This wine manages to pack a wallop, while being silky and elegant at the same time. Big and beautiful, this Syrah has a lovely nose with aromas of blackberry, vanilla and minerals, and is full of flavors of spice, black pepper and smoked meat — a showcase of the way this grape is crafted in Washington state. We enjoyed it with Dave’s amazing spaghetti, but this robust wine would also go well with grilled meats, game, beef stew and meat lover’s pizza. This Mackey Syrah is strong enough to simply pair with some tasty cheese, too – a mild but smokey blue cheese or a white cheddar.
2009 Mackey Vineyards Concordia, Columbia Valley
This deep, dark red wine is a Rhone blend of 77.4% Syrah, 12.9% Grenache, and 9.7% Mourvedre. In some circles, this big, peppery combination is known as GSM. Frankly, unlike many of our friends and colleagues, we are not big fans of Mouvedre or Grenache as stand-alone wines; there are many good ones in Washington state, but they aren’t to our palates. So we were always hesitant to taste a wine that blends those two grapes with Syrah. That is, until about a year ago, when Seven of Hearts in Carlton, Oregon encouraged us to stretch our palates and wowed us with their version. Thanks to Seven of Hearts, we decided to try again with this Concordia, and we loved it. The 2009 Mackey Vineyards Concordia showcases flavors of white pepper, black fruits, dark chocolate and vanilla. Mackey describes it as complex and decadent, and we agree.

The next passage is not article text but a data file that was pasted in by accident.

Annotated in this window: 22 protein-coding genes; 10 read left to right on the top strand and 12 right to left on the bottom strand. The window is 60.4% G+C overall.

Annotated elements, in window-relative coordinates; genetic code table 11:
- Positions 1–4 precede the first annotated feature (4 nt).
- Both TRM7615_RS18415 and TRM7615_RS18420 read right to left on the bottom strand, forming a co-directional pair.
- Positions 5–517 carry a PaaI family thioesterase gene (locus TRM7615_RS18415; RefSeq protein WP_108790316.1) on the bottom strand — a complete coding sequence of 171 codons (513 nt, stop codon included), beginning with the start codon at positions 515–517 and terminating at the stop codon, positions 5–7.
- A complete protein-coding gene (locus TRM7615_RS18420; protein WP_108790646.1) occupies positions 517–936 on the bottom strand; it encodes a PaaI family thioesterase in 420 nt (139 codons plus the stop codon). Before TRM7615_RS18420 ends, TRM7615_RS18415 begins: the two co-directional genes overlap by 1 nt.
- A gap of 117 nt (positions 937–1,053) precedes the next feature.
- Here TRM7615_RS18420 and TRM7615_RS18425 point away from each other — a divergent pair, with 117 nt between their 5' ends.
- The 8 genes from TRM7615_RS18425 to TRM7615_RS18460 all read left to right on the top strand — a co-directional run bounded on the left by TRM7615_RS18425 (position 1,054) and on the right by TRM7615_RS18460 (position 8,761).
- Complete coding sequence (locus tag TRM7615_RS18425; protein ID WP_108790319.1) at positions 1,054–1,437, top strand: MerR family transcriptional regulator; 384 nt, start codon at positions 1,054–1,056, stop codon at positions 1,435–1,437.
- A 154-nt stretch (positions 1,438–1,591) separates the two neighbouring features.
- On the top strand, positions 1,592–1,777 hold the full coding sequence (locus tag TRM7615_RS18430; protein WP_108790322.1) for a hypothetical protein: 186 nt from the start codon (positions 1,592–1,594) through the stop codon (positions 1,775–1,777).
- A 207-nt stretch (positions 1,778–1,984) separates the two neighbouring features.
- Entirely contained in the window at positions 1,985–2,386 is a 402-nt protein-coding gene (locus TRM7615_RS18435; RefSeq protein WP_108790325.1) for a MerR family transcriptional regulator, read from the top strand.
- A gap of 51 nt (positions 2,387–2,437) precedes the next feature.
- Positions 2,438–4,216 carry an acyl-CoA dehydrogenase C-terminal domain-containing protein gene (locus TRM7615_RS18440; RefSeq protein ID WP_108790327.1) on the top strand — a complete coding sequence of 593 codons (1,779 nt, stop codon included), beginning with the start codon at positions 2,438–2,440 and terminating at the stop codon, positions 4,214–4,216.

2009 Mackey Vineyards Cabernet Sauvignon, Columbia Valley
Our palates favor Bordeaux-style wines, so how could we not enjoy a Cabernet Sauvignon that is rounded off with 15.8% Cabernet Franc and 5.3% Petit Verdot? This wine features a silky texture and good complexity, and we both talked about how it is a good every day wine to pair with some of our favorite home-cooked meals. But notably, we both also think it will age to become a special-occasion wine, if we cellar it for 5-8 years. In other words, it definitely is drinkable now, but has the potential to be be really powerful a few years down the road.
By the way, both the 2009 Mackey Vineyards Cab Sauv and Syrah won a gold at the 2012 Seattle Wine Awards and silver at the 2013 Tri-Cities Wine Festival last month. The 2009 Concordia received 92 points from The Wine Advocate and Wine Enthusiast, and 91 points from Wine Spectator.